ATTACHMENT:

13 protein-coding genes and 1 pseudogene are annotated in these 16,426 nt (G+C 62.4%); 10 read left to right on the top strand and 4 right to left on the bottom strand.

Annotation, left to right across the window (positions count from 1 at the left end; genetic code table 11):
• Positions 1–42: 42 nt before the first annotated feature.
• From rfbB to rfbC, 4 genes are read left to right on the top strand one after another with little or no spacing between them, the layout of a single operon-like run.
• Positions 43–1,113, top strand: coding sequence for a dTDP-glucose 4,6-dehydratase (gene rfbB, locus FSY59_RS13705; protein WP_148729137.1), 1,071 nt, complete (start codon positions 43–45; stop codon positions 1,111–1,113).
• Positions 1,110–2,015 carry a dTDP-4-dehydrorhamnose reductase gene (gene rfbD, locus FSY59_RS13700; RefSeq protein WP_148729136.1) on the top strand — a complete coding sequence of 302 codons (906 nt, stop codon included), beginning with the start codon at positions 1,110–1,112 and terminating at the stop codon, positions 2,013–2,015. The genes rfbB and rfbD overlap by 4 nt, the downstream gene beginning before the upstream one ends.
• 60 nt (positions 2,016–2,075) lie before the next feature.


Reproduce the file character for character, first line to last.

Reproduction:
13 protein-coding genes and 1 pseudogene are annotated in these 16,426 nt (G+C 62.4%); 10 read left to right on the top strand and 4 right to left on the bottom strand.

Annotation, left to right across the window (positions count from 1 at the left end; genetic code table 11):
• Positions 1–42: 42 nt before the first annotated feature.
• From rfbB to rfbC, 4 genes are read left to right on the top strand one after another with little or no spacing between them, the layout of a single operon-like run.
• Positions 43–1,113, top strand: coding sequence for a dTDP-glucose 4,6-dehydratase (gene rfbB, locus FSY59_RS13705; protein WP_148729137.1), 1,071 nt, complete (start codon positions 43–45; stop codon positions 1,111–1,113).
• Positions 1,110–2,015 carry a dTDP-4-dehydrorhamnose reductase gene (gene rfbD, locus FSY59_RS13700; RefSeq protein WP_148729136.1) on the top strand — a complete coding sequence of 302 codons (906 nt, stop codon included), beginning with the start codon at positions 1,110–1,112 and terminating at the stop codon, positions 2,013–2,015. The genes rfbB and rfbD overlap by 4 nt, the downstream gene beginning before the upstream one ends.
• 60 nt (positions 2,016–2,075) lie before the next feature.